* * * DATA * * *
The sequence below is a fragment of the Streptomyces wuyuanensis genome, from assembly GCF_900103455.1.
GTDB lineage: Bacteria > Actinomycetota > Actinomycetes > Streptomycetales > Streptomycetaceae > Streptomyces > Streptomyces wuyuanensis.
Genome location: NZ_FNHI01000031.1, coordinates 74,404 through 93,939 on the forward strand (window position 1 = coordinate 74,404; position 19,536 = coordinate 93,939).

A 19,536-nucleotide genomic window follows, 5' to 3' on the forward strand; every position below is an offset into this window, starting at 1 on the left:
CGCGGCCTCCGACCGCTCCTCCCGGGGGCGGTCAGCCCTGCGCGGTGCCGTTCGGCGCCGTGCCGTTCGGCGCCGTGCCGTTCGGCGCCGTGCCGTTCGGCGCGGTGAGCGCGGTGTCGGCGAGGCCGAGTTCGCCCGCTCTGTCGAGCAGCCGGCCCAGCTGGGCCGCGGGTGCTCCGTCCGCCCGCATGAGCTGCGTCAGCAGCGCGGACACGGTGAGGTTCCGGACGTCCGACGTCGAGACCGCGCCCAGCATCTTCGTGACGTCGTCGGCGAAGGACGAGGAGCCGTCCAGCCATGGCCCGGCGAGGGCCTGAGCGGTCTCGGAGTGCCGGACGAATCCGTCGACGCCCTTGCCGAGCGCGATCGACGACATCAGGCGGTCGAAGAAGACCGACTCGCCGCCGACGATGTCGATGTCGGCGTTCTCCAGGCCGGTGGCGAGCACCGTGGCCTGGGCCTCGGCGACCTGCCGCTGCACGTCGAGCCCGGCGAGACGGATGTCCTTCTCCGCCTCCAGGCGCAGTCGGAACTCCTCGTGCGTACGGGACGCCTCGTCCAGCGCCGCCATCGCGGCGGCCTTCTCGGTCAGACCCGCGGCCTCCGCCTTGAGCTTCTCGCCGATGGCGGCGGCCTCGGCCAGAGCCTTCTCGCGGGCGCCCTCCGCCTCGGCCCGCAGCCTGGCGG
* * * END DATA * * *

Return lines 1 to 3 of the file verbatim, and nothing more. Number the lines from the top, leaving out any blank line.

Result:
The sequence below is a fragment of the Streptomyces wuyuanensis genome, from assembly GCF_900103455.1.
GTDB lineage: Bacteria > Actinomycetota > Actinomycetes > Streptomycetales > Streptomycetaceae > Streptomyces > Streptomyces wuyuanensis.
Genome location: NZ_FNHI01000031.1, coordinates 74,404 through 93,939 on the forward strand (window position 1 = coordinate 74,404; position 19,536 = coordinate 93,939).